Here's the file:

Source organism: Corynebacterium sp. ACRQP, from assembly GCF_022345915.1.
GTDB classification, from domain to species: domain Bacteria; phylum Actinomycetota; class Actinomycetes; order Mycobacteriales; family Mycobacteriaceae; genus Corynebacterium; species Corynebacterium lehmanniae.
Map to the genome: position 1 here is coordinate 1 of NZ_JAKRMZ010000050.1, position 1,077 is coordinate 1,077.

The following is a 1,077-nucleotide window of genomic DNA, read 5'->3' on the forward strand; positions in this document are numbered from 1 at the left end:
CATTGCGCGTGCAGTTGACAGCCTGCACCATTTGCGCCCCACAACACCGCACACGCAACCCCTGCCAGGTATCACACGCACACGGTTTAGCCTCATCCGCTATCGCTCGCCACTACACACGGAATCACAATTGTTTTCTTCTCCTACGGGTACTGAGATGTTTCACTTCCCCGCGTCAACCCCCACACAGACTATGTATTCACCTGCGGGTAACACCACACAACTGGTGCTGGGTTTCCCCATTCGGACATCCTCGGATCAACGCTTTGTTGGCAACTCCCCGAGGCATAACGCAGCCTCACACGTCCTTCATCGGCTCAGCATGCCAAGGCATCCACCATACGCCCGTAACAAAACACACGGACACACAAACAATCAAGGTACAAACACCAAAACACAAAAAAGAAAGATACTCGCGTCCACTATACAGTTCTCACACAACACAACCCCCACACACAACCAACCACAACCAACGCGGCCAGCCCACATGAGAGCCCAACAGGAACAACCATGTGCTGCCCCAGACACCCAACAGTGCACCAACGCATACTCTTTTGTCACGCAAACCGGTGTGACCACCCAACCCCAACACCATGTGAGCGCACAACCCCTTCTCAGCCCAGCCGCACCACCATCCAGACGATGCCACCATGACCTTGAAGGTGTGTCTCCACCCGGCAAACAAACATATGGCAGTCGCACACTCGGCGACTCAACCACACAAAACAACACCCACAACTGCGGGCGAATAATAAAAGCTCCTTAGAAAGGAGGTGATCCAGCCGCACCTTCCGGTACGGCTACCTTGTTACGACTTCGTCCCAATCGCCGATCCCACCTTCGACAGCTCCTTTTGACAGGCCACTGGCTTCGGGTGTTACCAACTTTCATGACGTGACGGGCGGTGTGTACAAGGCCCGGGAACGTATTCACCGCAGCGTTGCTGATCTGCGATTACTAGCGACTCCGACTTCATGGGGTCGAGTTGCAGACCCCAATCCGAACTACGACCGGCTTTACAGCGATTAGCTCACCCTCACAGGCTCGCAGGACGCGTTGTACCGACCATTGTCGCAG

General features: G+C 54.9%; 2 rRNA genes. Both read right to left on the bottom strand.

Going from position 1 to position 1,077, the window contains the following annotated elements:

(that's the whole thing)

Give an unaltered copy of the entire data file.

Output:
Source organism: Corynebacterium sp. ACRQP, from assembly GCF_022345915.1.
GTDB classification, from domain to species: domain Bacteria; phylum Actinomycetota; class Actinomycetes; order Mycobacteriales; family Mycobacteriaceae; genus Corynebacterium; species Corynebacterium lehmanniae.
Map to the genome: position 1 here is coordinate 1 of NZ_JAKRMZ010000050.1, position 1,077 is coordinate 1,077.

The following is a 1,077-nucleotide window of genomic DNA, read 5'->3' on the forward strand; positions in this document are numbered from 1 at the left end:
CATTGCGCGTGCAGTTGACAGCCTGCACCATTTGCGCCCCACAACACCGCACACGCAACCCCTGCCAGGTATCACACGCACACGGTTTAGCCTCATCCGCTATCGCTCGCCACTACACACGGAATCACAATTGTTTTCTTCTCCTACGGGTACTGAGATGTTTCACTTCCCCGCGTCAACCCCCACACAGACTATGTATTCACCTGCGGGTAACACCACACAACTGGTGCTGGGTTTCCCCATTCGGACATCCTCGGATCAACGCTTTGTTGGCAACTCCCCGAGGCATAACGCAGCCTCACACGTCCTTCATCGGCTCAGCATGCCAAGGCATCCACCATACGCCCGTAACAAAACACACGGACACACAAACAATCAAGGTACAAACACCAAAACACAAAAAAGAAAGATACTCGCGTCCACTATACAGTTCTCACACAACACAACCCCCACACACAACCAACCACAACCAACGCGGCCAGCCCACATGAGAGCCCAACAGGAACAACCATGTGCTGCCCCAGACACCCAACAGTGCACCAACGCATACTCTTTTGTCACGCAAACCGGTGTGACCACCCAACCCCAACACCATGTGAGCGCACAACCCCTTCTCAGCCCAGCCGCACCACCATCCAGACGATGCCACCATGACCTTGAAGGTGTGTCTCCACCCGGCAAACAAACATATGGCAGTCGCACACTCGGCGACTCAACCACACAAAACAACACCCACAACTGCGGGCGAATAATAAAAGCTCCTTAGAAAGGAGGTGATCCAGCCGCACCTTCCGGTACGGCTACCTTGTTACGACTTCGTCCCAATCGCCGATCCCACCTTCGACAGCTCCTTTTGACAGGCCACTGGCTTCGGGTGTTACCAACTTTCATGACGTGACGGGCGGTGTGTACAAGGCCCGGGAACGTATTCACCGCAGCGTTGCTGATCTGCGATTACTAGCGACTCCGACTTCATGGGGTCGAGTTGCAGACCCCAATCCGAACTACGACCGGCTTTACAGCGATTAGCTCACCCTCACAGGCTCGCAGGACGCGTTGTACCGACCATTGTCGCAG

General features: G+C 54.9%; 2 rRNA genes. Both read right to left on the bottom strand.

Going from position 1 to position 1,077, the window contains the following annotated elements: